Faulkner, John: Service no. 53106

Digitized Service Record

Source: Researching traitor article and was checking soldier database. Found Jack Faulkner 53107 and John (father) at 53106. Father to Lt. Jack Faulkner.


The British War Medal and Victory Medal awarded to 53106 Pte. John Faulkner, 18th Battalion, Canadian Infantry, CEF. He enlisted in London, Ontario on October 26, 1914, just a few days after his son Jack Faulkner (Regimental No. 53107). Maybe he wanted to look out for his son. In any case, his service was cut short due to painful varicose veins of all things. After brief service in France with the 18th Battalion, partly as a cook, he was reassigned to rear area duties.

He was given furlough to Canada in the fall of 1916 and the duty of escorting two mental patients aboard the ship home. Once back in London, it was decided to keep him in Canada on clerical duties with No. 1 Special Service Company. He was discharged as medically unfit on February 8, 1917.

His son’s service was considerably more severe. Serving with the 18th Battalion he received a severe wound to his right arm when an artillery shell exploded in his trench on April 9, 1917 (First day of the famous Canadian attack on Vimy Ridge). He was subsequently decorated with the Belgium Croix de Guerre (London Gazette No. 30792, July 12, 1918). After several months in the hospital, he returned briefly to the Battalion and then was sent to officer cadet training in England. He was commissioned a Temporary Lieutenant on March 24, 1918 and returned to the Battalion on July 22, 1918.

A few weeks later he received a severe shrapnel wound to his left chest, which penetrated and collapsed his lung. At the Casualty Clearing Station he spit up blood for 5 days before they sent him to hospital. There, surgeons removed two pieces of shrapnel and the radiologist noted that his chest cavity was filled with shrapnel “dust”. After several months in hospital, he was transferred back to Canada for further treatment and discharged due to demobilization on July 24, 1919. At the time of discharge he still suffered weakness and pain from his wound, but the authorities were “confident” that he would improve with time.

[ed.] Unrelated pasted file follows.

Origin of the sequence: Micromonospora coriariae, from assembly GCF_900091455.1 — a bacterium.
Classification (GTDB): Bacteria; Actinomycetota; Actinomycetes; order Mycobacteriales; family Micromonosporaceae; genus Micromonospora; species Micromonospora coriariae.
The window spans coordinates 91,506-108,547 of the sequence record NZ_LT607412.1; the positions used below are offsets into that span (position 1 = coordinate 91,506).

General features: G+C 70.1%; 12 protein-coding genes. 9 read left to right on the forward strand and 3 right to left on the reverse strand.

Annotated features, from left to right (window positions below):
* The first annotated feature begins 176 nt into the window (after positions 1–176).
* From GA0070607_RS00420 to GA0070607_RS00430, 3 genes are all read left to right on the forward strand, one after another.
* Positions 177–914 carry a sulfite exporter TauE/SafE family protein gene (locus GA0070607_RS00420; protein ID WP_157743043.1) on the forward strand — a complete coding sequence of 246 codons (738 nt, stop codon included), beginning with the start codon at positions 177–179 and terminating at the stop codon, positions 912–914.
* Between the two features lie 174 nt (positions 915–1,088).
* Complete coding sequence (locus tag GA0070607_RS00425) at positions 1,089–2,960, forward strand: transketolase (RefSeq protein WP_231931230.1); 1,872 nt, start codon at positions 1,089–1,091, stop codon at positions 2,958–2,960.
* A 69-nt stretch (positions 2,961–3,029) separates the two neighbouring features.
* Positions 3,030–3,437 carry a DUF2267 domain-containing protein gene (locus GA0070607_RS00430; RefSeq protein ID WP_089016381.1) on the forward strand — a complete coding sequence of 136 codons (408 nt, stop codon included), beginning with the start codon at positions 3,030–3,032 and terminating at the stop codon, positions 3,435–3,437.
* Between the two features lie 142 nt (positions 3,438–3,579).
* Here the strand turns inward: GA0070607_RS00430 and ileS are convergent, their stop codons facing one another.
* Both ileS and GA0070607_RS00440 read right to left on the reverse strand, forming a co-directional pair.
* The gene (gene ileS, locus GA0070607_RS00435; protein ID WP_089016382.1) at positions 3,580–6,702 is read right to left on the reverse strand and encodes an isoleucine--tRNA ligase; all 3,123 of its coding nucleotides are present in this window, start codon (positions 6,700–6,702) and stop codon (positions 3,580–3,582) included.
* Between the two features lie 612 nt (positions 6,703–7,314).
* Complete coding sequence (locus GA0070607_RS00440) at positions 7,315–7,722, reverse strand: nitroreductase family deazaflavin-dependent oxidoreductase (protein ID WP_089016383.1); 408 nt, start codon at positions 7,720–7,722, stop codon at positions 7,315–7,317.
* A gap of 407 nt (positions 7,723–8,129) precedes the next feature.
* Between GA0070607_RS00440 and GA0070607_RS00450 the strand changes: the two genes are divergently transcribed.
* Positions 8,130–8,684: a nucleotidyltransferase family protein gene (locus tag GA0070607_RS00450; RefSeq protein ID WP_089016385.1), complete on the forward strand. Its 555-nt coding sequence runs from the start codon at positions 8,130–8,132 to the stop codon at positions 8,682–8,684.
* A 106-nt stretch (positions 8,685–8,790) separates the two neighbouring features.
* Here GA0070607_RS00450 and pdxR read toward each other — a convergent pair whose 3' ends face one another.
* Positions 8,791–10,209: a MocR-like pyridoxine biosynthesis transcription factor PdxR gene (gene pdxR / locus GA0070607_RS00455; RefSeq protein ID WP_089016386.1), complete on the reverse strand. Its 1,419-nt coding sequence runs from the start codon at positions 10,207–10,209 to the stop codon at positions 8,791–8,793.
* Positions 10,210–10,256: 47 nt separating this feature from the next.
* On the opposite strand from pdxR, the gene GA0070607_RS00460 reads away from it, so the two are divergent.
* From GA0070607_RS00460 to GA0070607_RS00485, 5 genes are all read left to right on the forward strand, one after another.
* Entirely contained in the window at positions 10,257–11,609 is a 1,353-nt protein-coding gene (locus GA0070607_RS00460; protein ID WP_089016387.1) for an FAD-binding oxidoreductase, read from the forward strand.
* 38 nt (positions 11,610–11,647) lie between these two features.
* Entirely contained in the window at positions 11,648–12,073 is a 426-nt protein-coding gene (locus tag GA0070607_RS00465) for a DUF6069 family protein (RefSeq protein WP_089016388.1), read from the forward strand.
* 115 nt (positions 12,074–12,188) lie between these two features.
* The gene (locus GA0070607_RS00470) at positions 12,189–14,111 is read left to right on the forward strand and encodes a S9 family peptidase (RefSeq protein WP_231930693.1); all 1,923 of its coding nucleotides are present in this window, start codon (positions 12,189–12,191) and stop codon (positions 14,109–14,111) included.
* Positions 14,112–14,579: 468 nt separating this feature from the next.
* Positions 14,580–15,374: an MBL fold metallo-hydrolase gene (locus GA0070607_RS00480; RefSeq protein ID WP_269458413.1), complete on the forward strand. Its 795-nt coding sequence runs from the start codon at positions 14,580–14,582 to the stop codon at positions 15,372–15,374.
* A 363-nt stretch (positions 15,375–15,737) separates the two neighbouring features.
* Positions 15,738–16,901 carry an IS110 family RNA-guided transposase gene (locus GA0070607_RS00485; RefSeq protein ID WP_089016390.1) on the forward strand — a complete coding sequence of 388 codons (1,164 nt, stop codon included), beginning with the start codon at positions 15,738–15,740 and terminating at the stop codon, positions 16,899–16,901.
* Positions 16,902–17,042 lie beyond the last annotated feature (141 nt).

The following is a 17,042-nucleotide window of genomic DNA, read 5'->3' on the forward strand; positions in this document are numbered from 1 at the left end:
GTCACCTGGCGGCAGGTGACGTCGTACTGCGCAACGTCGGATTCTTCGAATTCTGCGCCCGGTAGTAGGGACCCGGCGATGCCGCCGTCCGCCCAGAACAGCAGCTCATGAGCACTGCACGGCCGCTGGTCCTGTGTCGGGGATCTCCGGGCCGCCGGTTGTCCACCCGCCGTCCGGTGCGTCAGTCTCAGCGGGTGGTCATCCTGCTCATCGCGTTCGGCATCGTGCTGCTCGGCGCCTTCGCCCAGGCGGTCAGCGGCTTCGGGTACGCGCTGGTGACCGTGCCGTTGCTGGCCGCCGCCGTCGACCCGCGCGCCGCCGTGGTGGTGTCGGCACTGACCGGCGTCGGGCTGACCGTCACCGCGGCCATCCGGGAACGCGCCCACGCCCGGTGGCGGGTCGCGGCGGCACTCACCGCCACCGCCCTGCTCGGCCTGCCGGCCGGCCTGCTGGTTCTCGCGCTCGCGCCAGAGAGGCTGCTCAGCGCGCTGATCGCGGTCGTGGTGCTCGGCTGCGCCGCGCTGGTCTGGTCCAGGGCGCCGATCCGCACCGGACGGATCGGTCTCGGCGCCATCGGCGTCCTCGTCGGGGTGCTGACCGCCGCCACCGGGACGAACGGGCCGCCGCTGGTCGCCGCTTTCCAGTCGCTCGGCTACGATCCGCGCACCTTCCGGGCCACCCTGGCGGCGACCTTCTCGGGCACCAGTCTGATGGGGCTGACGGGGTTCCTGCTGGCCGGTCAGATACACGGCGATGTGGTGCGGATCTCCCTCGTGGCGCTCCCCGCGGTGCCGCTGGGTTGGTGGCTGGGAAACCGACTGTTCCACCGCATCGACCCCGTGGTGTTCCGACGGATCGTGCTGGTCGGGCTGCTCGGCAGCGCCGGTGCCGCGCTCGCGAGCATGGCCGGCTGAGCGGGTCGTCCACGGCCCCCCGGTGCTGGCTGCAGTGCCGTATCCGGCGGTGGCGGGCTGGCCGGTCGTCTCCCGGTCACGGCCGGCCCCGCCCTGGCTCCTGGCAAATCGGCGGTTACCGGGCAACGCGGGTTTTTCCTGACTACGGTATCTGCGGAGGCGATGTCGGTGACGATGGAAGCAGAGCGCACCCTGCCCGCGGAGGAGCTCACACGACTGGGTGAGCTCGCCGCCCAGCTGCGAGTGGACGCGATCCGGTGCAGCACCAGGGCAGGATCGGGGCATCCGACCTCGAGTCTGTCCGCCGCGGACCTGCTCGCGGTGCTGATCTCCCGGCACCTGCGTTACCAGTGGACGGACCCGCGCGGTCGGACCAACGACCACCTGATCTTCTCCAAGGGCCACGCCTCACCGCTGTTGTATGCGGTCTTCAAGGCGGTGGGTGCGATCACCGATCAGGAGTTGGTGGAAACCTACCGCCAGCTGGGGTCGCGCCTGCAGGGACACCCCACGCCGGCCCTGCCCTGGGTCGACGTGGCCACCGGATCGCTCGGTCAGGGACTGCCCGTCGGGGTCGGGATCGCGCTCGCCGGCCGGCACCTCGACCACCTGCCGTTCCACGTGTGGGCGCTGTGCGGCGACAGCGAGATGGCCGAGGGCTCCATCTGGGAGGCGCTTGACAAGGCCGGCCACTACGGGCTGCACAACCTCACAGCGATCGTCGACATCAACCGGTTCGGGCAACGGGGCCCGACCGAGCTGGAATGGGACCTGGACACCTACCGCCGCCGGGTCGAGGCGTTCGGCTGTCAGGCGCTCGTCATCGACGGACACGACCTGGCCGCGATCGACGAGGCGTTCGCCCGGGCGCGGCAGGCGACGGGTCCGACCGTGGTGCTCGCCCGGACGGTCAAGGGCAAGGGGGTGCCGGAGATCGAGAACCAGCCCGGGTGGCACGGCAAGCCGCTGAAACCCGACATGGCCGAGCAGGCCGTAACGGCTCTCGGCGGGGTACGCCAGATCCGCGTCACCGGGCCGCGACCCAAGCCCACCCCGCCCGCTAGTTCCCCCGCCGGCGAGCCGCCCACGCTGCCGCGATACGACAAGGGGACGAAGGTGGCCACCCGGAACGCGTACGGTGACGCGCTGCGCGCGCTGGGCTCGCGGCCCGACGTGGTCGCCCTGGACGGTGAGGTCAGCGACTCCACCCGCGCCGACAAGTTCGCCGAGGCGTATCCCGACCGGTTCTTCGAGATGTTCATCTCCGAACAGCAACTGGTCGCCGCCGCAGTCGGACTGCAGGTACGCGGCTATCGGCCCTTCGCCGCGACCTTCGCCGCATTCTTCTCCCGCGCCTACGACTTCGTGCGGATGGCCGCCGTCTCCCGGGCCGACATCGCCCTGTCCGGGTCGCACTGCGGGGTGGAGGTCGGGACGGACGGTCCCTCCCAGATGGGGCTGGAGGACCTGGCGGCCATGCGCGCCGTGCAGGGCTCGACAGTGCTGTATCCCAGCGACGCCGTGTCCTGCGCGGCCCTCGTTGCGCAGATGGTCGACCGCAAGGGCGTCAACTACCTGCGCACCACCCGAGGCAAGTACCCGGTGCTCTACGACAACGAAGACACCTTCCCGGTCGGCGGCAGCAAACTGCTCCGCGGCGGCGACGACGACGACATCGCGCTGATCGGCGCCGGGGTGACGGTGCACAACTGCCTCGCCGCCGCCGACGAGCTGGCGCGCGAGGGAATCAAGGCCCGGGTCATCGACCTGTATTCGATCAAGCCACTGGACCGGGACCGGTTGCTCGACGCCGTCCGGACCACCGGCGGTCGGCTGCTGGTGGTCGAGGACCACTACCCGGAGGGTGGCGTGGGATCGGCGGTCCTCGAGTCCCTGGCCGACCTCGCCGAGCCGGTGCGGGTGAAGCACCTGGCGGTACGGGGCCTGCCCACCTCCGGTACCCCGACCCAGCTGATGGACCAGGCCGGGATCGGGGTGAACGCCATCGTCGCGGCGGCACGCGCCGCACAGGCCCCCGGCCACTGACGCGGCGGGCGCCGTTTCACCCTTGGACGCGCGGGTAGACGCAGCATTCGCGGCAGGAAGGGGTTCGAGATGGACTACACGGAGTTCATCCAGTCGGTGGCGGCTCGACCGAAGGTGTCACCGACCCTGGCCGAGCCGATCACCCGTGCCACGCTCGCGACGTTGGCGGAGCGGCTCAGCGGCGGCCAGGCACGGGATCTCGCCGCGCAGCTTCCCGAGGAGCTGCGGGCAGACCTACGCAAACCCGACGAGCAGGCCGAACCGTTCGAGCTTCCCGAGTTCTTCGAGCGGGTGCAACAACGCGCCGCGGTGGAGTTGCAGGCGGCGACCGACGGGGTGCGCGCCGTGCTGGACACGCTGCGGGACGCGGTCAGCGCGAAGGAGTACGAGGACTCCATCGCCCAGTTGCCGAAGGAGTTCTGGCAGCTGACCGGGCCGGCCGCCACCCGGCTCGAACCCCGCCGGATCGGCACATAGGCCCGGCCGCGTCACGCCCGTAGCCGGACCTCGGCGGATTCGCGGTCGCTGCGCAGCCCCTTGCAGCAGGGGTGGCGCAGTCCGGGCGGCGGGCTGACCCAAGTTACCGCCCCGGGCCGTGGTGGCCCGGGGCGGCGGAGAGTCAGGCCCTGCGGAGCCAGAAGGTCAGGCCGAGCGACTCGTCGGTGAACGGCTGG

Source: Harry Abbnik via post at the 18th Battalion Facebook Group.

Source: The London Free Press. October 7, 1916. Via Allan Miller via Facebook.

Secured German Helmet and Other Interesting Souvenirs -Fighting 18th Took Part.

Pte. Jack Faulkner, 18th Battalion, home on sick furlough, received a letter from his son, Corp. Jack Faulkner, also of the 18th, telling of the experience if that fighting battalion in the recent Somme battles. Corp. Faulkner has escaped so far without a scratch, although he was in the recent advance, when the 18th went “over the parapet” and a number of his chums were killed and wounded. To his mother and sisters he sends word he has secured a number of souvenirs and will send them home. He has lots of German coins, a helmet and other articles. Corp. Faulkner has just passed his 18th Birthday.

Source: The London Free Press. October 7, 1916. Via Allan Miller via Facebook.


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